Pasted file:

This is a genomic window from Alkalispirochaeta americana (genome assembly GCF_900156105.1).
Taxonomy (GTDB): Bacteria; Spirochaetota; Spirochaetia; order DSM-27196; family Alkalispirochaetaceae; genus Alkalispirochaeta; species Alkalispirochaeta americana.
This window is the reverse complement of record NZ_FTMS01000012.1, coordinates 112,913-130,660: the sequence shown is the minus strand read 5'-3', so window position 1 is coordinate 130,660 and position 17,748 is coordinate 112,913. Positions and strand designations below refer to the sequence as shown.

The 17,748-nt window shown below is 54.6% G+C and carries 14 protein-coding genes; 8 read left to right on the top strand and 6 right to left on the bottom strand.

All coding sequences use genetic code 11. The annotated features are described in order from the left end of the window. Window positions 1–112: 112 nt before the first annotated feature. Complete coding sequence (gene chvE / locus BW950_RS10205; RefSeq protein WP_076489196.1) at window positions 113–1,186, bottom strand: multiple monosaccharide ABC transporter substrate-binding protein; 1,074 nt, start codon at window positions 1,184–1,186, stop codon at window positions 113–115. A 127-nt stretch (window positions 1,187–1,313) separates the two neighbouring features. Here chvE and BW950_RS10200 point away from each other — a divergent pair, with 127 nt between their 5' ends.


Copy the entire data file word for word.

This is a genomic window from Alkalispirochaeta americana (genome assembly GCF_900156105.1).
Taxonomy (GTDB): Bacteria; Spirochaetota; Spirochaetia; order DSM-27196; family Alkalispirochaetaceae; genus Alkalispirochaeta; species Alkalispirochaeta americana.
This window is the reverse complement of record NZ_FTMS01000012.1, coordinates 112,913-130,660: the sequence shown is the minus strand read 5'-3', so window position 1 is coordinate 130,660 and position 17,748 is coordinate 112,913. Positions and strand designations below refer to the sequence as shown.

The 17,748-nt window shown below is 54.6% G+C and carries 14 protein-coding genes; 8 read left to right on the top strand and 6 right to left on the bottom strand.

All coding sequences use genetic code 11. The annotated features are described in order from the left end of the window. Window positions 1–112: 112 nt before the first annotated feature. Complete coding sequence (gene chvE / locus BW950_RS10205; RefSeq protein WP_076489196.1) at window positions 113–1,186, bottom strand: multiple monosaccharide ABC transporter substrate-binding protein; 1,074 nt, start codon at window positions 1,184–1,186, stop codon at window positions 113–115. A 127-nt stretch (window positions 1,187–1,313) separates the two neighbouring features. Here chvE and BW950_RS10200 point away from each other — a divergent pair, with 127 nt between their 5' ends.